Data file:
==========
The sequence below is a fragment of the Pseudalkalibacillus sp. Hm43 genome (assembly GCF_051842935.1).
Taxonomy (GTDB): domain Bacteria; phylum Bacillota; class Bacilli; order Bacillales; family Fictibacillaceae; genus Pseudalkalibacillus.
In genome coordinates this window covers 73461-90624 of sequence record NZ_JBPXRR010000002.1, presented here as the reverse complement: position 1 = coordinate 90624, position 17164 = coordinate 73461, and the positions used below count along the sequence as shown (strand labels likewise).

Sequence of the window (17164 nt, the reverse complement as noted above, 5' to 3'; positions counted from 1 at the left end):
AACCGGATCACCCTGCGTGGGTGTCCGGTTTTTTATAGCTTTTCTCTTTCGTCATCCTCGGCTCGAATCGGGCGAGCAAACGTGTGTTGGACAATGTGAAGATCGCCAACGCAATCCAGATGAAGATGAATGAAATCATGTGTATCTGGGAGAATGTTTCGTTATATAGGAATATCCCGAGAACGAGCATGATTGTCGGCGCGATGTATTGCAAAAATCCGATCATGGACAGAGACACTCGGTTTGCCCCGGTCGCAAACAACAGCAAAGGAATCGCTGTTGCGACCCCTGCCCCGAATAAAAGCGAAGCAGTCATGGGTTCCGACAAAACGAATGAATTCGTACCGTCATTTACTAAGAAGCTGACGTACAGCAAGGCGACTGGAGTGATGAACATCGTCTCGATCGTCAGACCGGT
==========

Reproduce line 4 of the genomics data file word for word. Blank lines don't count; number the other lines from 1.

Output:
Sequence of the window (17164 nt, the reverse complement as noted above, 5' to 3'; positions counted from 1 at the left end):